By Kristina Cooke and Mica Rosenberg
SAN FRANCISCO/NEW YORK (Reuters) – Carin, a 39-year-old subsistence farmer from Honduras, crossed the U.S.-Mexico border with her two sons late last year. They had fled after her political organizing led to threats of violence, she said, and intended to claim asylum.
They were released on one condition: that they show up to immigration court when called.
Carin said she made sure to check the mailbox regularly at the apartment in Colorado where they were living. In February, the first official letter arrived.
It was not a court-hearing notice. It was a deportation order.
“I said, ‘Oh my God’ and just cried and cried and then my sons were crying because we were all so scared,” Carin said. She asked that her family’s surname not be used for fear of damaging their asylum claim.
Clerical errors and lack of notice are common in the U.S. immigration court system, say immigration lawyers and former judges. Clerks are juggling a backlog of more than 900,000 cases and rely on numerous people to log information based on quick interviews at the border.
For migrants, such problems can bring dire consequences: A missed hearing can lead to an “in absentia” deportation order, issued by a judge when a migrant fails to appear.
Especially vulnerable are recently arrived families like Carin’s who are listed on the fast-track deportation docket, known colloquially as the “rocket docket.” The U.S. Immigration and Customs Enforcement (ICE) agency targeted about 2,000 people on this docket for arrest and deportation in recent operations, although only 18 family members were actually taken into custody.
Carin said she learned only after hiring a lawyer that her case file had errors. Court documents, which were reviewed by Reuters, indicated that she had been served with the court-hearing notice a day before the notice was even issued – an impossibility. Regardless, she said, she never received any notice.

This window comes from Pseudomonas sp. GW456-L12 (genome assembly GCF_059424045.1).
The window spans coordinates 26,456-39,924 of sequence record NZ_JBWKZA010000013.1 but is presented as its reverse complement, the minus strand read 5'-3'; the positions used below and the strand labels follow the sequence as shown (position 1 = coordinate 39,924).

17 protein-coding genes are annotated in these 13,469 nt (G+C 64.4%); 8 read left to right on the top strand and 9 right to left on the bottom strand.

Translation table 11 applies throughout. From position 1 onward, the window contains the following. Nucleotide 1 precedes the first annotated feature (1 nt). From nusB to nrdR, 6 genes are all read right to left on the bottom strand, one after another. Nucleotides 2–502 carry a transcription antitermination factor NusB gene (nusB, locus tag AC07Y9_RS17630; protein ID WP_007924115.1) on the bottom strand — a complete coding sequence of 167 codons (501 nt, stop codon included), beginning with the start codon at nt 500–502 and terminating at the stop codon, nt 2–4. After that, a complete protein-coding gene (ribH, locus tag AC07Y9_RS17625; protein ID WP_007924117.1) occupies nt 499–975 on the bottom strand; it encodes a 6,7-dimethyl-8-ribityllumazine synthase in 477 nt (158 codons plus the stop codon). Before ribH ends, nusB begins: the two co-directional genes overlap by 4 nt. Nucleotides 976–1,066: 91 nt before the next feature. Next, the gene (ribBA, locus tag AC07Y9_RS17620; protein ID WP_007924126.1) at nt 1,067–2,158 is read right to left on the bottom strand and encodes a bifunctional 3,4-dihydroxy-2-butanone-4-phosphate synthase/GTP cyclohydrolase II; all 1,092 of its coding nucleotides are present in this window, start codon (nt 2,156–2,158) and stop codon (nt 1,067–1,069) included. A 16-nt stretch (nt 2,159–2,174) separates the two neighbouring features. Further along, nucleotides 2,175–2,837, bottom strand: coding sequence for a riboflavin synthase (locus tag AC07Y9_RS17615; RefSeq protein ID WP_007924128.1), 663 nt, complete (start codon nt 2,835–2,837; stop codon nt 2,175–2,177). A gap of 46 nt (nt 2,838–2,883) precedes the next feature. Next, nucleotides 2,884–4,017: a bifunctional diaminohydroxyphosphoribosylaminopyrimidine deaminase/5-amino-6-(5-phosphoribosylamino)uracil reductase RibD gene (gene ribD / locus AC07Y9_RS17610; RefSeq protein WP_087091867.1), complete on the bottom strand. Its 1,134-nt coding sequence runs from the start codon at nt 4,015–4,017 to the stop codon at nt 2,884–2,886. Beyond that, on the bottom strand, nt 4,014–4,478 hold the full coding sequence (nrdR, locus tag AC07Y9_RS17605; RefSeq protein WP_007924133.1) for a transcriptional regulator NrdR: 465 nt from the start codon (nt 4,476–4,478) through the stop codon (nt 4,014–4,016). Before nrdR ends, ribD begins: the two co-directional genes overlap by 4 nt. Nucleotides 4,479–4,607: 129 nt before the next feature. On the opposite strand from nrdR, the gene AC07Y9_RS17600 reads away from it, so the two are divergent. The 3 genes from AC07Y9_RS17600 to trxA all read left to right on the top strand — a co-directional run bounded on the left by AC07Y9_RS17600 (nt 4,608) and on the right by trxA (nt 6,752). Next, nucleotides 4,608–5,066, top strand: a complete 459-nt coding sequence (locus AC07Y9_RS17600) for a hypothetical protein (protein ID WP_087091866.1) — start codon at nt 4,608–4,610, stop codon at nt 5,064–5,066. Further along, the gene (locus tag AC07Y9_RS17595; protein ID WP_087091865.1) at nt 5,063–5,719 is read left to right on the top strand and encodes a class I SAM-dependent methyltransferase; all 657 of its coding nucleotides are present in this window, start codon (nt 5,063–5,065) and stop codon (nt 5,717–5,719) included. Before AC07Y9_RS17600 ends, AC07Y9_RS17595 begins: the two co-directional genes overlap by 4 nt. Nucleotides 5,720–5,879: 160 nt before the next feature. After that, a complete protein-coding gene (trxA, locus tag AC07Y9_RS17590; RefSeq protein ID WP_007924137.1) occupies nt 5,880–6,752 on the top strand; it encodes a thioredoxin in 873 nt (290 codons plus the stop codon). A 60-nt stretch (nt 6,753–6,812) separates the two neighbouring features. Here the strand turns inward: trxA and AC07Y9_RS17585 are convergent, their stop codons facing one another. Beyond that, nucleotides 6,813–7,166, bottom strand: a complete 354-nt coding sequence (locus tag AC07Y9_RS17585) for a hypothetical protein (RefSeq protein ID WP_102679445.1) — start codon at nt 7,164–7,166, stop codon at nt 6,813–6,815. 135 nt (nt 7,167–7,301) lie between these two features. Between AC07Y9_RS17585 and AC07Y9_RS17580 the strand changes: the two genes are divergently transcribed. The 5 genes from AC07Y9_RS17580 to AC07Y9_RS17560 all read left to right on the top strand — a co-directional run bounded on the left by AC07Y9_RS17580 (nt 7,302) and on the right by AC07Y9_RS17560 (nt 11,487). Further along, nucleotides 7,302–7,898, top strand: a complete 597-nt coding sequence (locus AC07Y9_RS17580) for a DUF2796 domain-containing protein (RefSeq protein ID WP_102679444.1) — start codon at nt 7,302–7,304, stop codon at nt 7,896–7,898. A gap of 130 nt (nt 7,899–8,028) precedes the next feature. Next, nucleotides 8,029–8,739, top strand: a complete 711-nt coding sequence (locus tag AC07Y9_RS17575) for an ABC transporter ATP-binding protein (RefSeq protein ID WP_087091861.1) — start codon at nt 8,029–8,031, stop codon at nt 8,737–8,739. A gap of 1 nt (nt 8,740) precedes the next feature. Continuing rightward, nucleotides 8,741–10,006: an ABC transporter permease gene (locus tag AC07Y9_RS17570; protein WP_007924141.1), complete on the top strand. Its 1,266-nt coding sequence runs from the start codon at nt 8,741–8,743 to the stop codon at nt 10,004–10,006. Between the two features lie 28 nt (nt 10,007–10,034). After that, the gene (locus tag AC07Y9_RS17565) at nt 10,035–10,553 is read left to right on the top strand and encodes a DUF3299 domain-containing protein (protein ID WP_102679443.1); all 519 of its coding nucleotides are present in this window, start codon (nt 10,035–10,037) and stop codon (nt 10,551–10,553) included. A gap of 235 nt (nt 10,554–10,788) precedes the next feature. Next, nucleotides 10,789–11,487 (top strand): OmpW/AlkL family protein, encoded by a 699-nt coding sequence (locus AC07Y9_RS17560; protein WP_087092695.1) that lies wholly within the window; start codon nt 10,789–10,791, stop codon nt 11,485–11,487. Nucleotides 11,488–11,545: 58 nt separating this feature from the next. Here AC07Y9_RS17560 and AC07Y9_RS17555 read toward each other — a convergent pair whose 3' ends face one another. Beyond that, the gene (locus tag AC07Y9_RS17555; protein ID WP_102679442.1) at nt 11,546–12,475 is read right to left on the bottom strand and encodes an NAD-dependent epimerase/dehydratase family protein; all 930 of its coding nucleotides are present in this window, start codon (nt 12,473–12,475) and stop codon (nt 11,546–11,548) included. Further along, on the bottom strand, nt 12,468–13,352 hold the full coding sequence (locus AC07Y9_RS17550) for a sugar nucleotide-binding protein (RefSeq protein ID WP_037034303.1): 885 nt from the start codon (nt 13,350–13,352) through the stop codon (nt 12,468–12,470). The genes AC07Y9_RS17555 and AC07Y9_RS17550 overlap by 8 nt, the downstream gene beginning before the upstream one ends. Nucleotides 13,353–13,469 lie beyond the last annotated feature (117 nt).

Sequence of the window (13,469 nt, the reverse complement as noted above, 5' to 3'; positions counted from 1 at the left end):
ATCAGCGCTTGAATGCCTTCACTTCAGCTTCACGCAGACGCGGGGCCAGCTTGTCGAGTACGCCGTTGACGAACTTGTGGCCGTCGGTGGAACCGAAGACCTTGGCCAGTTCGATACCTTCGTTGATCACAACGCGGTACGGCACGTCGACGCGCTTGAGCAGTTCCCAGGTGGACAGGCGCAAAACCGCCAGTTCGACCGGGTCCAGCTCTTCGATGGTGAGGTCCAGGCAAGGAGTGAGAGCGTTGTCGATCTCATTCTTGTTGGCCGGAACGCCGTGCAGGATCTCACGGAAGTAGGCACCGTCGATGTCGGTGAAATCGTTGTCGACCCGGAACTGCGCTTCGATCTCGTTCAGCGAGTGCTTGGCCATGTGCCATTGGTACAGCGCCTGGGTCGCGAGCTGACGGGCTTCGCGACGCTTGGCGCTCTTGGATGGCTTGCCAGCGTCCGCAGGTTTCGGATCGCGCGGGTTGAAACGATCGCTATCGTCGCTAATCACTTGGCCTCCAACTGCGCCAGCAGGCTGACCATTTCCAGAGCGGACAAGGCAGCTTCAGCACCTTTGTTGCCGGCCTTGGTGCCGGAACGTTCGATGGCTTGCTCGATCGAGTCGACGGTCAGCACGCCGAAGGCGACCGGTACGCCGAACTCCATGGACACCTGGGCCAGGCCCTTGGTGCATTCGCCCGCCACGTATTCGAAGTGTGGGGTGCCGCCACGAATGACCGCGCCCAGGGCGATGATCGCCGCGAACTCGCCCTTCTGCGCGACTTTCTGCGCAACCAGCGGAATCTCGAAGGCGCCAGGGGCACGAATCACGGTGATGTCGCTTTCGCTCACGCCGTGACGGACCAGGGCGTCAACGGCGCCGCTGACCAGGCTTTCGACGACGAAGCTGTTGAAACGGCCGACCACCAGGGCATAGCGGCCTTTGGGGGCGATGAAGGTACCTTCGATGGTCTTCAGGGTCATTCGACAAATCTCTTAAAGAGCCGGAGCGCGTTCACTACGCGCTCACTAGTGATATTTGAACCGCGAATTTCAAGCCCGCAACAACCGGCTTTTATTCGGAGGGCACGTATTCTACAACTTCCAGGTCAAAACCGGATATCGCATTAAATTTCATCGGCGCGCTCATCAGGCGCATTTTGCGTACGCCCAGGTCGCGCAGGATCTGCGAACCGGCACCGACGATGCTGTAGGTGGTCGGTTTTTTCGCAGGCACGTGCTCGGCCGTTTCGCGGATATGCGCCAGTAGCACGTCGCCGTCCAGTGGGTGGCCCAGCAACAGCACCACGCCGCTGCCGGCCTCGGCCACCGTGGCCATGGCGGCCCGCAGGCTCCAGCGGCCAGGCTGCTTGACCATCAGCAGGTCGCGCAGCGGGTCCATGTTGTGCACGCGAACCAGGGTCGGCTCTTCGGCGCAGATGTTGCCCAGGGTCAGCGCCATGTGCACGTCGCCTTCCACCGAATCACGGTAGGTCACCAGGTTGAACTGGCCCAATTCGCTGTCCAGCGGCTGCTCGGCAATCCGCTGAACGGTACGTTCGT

The U.S. Department of Justice’s Executive Office for Immigration Review, which adjudicates immigration cases, declined to comment.
President Donald Trump’s administration has said that immigrants are abusing the asylum process to enter the U.S. and then skip court proceedings, allowing many to live indefinitely in the country.
“The overwhelming majority of claims are rejected by the courts, but by that time, the alien has usually long since disappeared into our country,” Trump said in a speech last November. “They don’t care because they’re in the country and nobody knows where they are.”
Striving to speed up the cases and deportations of recently arrived families, most of them from Central America, the administration created the family-unit “rocket docket” last year in 10 U.S. immigration courts.
Of the about 64,000 cases filed on the docket, about 17,000 have been completed. Of those completed, more than 13,000 resulted in an in absentia removal order, Deputy Assistant Attorney General Joseph Edlow told lawmakers on Thursday.
Federal officials repeatedly have said that people with removal orders have had their chance at a day in court. But migrant attorneys and advocates say that is not always true.
For instance, two families were brought to the ICE family detention center in Dilley, Texas, last week after being arrested by immigration agents, according to Katy Murdza, advocacy manager at the Dilley Pro Bono Project, which provides legal services to detained families. Both families said they did not receive notice of their court hearings and neither knew they had removal orders, Murdza said.